Join Test Pilot Jim Sandberg for YF-23 PAV-2 “Gray Ghost” walk-around

Join Test Pilot Jim Sandberg for YF-23 PAV-2 “Gray Ghost” walk-around

By Dario Leone
Jul 4 2019
Share this article

PAV-2 made its first flight on Oct. 26, piloted by Jim Sandberg. The aircraft was painted in two shades of gray and nicknamed “Gray Ghost”.

The video in this post features an interesting interview with YF-23 PAV-2 (Prototype Air Vehicle 2) Test Pilot Jim Sandberg about the PAV-2 first flight (landing gear problem). Sandberg also conducts a walk-around of the aircraft discussing typical checks he performed prior to a test flight.

Currently the YF-23 PAV-2 is on display at the Western Museum of Flight.

The YF-23A PAV-2 (S/N 87-801) on display at the Western Museum of Flight is on long term loan to the Western Museum of Flight from NASA. The Western Museum of Flight’s YF-23A PAV-2 used two General Electric YF120 engines. YF-23A PAV-1 used two Pratt & Whitney YF119 engines. PAV-2 was delivered in October 1995 to the Northrop Grumman Hawthorne facility where it underwent some preliminary repairs in preparation for formal restoration activities at the Western Museum of Flight.

As we have previously explained the Northrop YF-23A was designed to meet USAF needs for survivability, ease of maintenance and supercruise.

In 1986, the USAF awarded demonstration contracts to two competing industry teams, the Lockheed-Boeing-General Dynamics (whose proposal was the YF-22A) and the Northrop-McDonnell Douglas (whose proposal was the YF-23A), which would have competed one versus the other in the Advanced Tactical Fighter (ATF) program.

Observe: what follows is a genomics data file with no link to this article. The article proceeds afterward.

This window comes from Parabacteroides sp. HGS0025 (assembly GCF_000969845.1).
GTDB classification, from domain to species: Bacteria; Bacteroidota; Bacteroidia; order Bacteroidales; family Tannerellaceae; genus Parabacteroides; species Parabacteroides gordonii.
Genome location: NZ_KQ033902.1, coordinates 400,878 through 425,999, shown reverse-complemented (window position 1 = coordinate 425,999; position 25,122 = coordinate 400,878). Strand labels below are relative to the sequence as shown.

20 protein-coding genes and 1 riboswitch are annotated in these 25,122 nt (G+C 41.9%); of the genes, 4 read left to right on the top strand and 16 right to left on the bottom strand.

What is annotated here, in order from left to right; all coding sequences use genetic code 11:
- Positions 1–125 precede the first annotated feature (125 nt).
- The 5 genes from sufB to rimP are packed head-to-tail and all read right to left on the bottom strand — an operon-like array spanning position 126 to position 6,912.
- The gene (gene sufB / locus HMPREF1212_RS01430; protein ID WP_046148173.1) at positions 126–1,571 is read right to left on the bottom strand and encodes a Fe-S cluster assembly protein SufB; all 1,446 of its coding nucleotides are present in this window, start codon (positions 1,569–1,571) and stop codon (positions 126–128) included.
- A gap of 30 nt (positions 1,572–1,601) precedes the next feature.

Northrop built two YF-23A prototypes: the first YF-23 (serial number 87-0800), PAV-1, was rolled out on  Jun. 22, 1990 and took its 50-minute maiden flight on Aug. 27 with Alfred “Paul” Metz at the controls while PAV-2 made its first flight on Oct. 26, piloted by Sandberg. The first aircraft was painted charcoal gray and was unofficially nicknamed “Spider” and “Black Widow II”, the latter after the Northrop P-61 Black Widow of World War II because it featured a red hourglass marking resembling the marking on the underside of the black widow spider before Northrop management had it removed. PAV-2 was painted in two shades of gray and nicknamed “Gray Ghost”.

The tests demonstrated Northrop’s predicted performance values for the YF-23: the YF-23 was stealthier and faster, but the YF-22 was more agile.

On Apr. 23, 1991, Secretary of the Air Force Donald Rice announced that the YF-22 was the winner, while the YF119 was chosen over the YF120 to power the F22. The Lockheed and Pratt & Whitney designs were rated higher on technical aspects, were considered lower risks, and were considered to have more effective program management.


Share this article

Dario Leone

Dario Leone

Dario Leone is an aviation, defense and military writer. He is the Founder and Editor of “The Aviation Geek Club” one of the world’s most read military aviation blogs. His writing has appeared in The National Interest and other news media. He has reported from Europe and flown Super Puma and Cougar helicopters with the Swiss Air Force.

Leave a comment

This site uses Akismet to reduce spam. Learn how your comment data is processed.

Share this article

Advertise

Share this article
Share this article

Always up to date! News and offers delivered directly to you!

Get the best aviation news, stories and features from The Aviation Geek Club in our newsletter, delivered straight to your inbox.



    Share this article
    Back to top